- 267 regulated providers made up of 190 third party providers and 77 account providers, with 87 regulated entities that have at least one proposition live with customers.
Commenting on the June highlights for Open Banking, Trustee of the OBIE, Imran Gulamhuseinwala OBE said:
“It’s been a great month for the Open Banking ecosystem, with the number of API calls successfully carried out pushing through the 4 billion mark, of which a record breaking 475 million happened in July alone. This, along with the rapidly growing number of live propositions in the market – all of which are making it easier for people to manage their finances – demonstrates the significant progress being made in building the infrastructure necessary for Open Banking to deliver the end-user directed financial services of the future.”
New entrants include:
- Mojo Mortgages
- WSO2 Open Banking
- QuickBooks backs small business recovery with the launch of new digital tools
- BNP Paribas taps Experian and AryZA to support customers through Covid-19
- Zopa implements new digital affordability product
Open Banking around the world
- Australia takes first steps towards open banking
- Revolut launches open banking for one million French customers
- Digital wealth manager Moneyfarm teams up with Italian open banking provider Fabrick
- 2 July 2020: Widespread Conformation of Payee confirmed to be in place
- 23 July 2020: ‘The City View’ – Imran Gulamhuseinwala on Britain’s open banking future (Podcast)
- 11 August 2020: HMRC issue £3M open banking tender
Information correct as at 28th July 2020. Produced by Open Banking Implementation Entity (OBIE).
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Open Banking is a new, secure way for customers to take control of their financial data and share it with organisations other than their banks. Open Banking has the power to revolutionise the way we move, manage and make more of our money. For businesses, it is about making the management of cash flow and receiving paymes cheaper and easier. Open Banking will make things simpler, faster and more convenient.
Open Banking follows the Competition and Markets Authority (CMA) investigation into the supply of personal current accounts (PCAs) and of banking services to small and medium-sized enterprises (SMEs).
Open Banking was created to enable innovation, transparency and competition in UK financial services. It is tasked with delivering the Application Programming Interfaces (APIs), data structures and security architectures that will enable developers to harness technology, making it easy and safe for individuals and SMEs to share the financial information held by their banks with third parties.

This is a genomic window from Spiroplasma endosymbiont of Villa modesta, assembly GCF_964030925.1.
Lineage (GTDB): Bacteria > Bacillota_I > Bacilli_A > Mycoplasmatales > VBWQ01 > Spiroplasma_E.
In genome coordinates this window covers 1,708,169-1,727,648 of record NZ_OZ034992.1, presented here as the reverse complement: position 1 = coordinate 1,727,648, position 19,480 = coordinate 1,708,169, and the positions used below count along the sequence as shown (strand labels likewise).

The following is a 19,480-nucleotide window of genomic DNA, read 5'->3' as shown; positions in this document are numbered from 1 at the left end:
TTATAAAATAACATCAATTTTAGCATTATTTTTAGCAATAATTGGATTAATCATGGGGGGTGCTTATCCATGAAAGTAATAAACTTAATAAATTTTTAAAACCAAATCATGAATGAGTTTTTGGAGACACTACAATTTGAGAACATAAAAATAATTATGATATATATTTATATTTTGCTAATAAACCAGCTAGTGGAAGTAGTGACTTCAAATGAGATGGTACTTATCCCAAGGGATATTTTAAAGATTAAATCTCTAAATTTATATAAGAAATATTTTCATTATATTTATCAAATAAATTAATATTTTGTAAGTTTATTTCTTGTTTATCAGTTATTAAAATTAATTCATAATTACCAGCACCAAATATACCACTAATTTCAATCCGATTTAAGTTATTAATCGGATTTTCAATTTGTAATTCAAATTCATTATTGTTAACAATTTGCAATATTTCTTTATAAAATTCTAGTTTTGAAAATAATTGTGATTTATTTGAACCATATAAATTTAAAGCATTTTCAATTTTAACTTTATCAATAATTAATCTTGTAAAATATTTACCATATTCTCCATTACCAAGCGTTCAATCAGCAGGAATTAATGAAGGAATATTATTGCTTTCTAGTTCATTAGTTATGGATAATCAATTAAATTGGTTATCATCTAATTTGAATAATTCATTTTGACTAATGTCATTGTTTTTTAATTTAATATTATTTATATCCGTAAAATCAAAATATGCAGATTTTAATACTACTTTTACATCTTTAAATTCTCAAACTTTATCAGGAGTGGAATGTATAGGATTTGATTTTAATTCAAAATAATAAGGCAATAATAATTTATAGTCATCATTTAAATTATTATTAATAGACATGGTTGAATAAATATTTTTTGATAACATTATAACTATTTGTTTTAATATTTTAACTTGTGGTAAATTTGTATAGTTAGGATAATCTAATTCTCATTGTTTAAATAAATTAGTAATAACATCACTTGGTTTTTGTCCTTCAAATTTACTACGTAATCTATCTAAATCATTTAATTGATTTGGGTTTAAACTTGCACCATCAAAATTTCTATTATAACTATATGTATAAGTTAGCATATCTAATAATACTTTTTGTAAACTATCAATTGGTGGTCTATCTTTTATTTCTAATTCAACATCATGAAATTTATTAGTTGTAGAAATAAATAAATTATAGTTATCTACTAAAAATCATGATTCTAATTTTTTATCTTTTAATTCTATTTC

Open Banking will bring substantial benefits. It gives customers and SMEs greater market choice and greater control over their money and associated data, along with better and easier access to new financial services providers in a secure environment.
Notes to Editors:
1. Open Banking Ltd was set up by the Competition & Markets Authority (CMA) in September 2016 to fulfil one of the remedies mandated by the CMA following an investigation into UK retail banking.
2. The CMA’s investigation into the retail banking market (whose findings were published in August 2016) concluded that older and larger banks do not compete hard enough for customers’ business and that Open Banking should deliver a new, secure option for customers to be able to compare the deal they are getting from their bank.
3. Open Banking was created to enable innovation, transparency and competition to UK financial services. It is tasked with delivering the Application Programming Interfaces (APIs), data structures and security architectures that will make it easy and safe for customers to share their financial records by January 2018.
4. The data provided by Open Banking will enable developers to harness technology that allows individuals and businesses to share their financial records held by their banks with third parties.
5. Open Banking is a private body; its governance, composition and budget was determined by the CMA. It is funded by the UK’s nine largest current account providers and overseen by the CMA, the Financial Conduct Authority and Her Majesty’s Treasury.
6. The 9 mandated institutions (referred to as the CMA9) are: Barclays plc, Lloyds Banking Group plc, Santander, Danske, HSBC, RBS, Bank of Ireland, Nationwide and AIBG.